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adjective lost pronunciation in British English /lɒst/
  1. 1
    not knowing where you are or how to get to where you want to go

    We're well and truly lost.

    get lost:

    They decided to drive to York and ended up getting lost.

  2. 2
    if something is lost, you cannot find it

    The keys are lost somewhere in the house.

  3. 3
    [only before noun] no longer existing, or no longer likely to exist

    The strike has cost the airline £3 million in lost revenue.

    a poem about lost innocence

  4. 4
    lost time or chances have been wasted

    The team's season has been littered with missed opportunities and lost chances.

  5. 5
    [not usually before noun] not feeling confident or relaxed because you are in a new situation, for example with a group of people who you do not know

    Mark looked a little lost amongst all those trendy designers.

    Nothing was the same any more. I felt lost.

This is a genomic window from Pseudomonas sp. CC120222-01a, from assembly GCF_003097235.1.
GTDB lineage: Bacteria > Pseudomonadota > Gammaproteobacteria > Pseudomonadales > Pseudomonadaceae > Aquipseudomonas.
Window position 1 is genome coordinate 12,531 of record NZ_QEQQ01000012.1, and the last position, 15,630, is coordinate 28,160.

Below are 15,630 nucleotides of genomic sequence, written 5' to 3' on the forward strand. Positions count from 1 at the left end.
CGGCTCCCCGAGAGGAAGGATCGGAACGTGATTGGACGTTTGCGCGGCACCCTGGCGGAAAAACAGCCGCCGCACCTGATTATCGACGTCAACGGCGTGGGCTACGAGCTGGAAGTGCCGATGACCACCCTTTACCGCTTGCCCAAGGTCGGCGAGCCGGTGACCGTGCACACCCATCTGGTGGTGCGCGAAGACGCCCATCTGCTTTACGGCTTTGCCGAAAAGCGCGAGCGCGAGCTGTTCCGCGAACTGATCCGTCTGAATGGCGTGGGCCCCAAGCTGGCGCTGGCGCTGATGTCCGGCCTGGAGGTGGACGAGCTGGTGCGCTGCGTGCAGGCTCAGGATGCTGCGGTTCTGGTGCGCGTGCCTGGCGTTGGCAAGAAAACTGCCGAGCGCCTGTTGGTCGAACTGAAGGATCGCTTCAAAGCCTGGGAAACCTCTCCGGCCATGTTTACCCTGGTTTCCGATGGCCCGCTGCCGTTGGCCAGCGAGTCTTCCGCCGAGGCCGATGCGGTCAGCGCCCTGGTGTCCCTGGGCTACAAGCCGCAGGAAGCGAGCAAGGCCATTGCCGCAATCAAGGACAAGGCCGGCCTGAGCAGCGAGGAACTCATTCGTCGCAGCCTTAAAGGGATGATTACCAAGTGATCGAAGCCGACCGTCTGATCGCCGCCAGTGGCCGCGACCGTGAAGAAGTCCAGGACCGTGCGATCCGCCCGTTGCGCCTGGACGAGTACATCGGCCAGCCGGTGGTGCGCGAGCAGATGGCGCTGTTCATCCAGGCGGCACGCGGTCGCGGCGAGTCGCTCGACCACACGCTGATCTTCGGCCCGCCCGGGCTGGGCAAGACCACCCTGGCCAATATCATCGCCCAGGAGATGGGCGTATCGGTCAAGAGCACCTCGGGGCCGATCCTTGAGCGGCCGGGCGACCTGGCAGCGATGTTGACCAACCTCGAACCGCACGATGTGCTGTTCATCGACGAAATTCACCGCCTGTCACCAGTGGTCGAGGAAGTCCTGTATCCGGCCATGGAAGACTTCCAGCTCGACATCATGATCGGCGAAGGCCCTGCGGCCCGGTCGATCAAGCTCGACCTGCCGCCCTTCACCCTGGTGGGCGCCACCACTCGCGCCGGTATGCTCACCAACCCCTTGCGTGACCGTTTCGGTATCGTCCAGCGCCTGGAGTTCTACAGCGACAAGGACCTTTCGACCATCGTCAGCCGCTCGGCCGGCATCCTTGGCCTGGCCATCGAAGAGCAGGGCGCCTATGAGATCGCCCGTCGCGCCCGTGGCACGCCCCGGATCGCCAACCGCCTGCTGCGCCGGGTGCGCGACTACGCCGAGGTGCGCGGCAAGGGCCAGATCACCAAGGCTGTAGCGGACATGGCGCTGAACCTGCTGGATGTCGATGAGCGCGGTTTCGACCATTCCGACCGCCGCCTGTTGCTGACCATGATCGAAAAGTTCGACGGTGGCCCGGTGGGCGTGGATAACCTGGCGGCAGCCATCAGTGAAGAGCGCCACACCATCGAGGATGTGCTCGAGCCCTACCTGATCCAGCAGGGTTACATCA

6. 6
    completely destroyed

    The group is working to preserve old buildings that could otherwise be lost.

  7. 7
    killed, especially while fighting in the armed forces
    lost in battle:

    a memorial to all soldiers lost in battle

    lost at sea:

    a ceremony to commemorate those lost at sea in the Second World War

  8. 8
    [never before noun] too interested in something, or concentrating so hard on it, that you do not notice other things around you
    lost in something:

    Grayson became lost in the music.

    lost in thought:

    Martin was lost in thought and did not hear the door open.

    lost to the world:

    Look at them watching their video. Completely lost to the world!

  9. 9
    [never before noun] unable to understand something because it is extremely complicated

    I was completely lost after the first paragraph.

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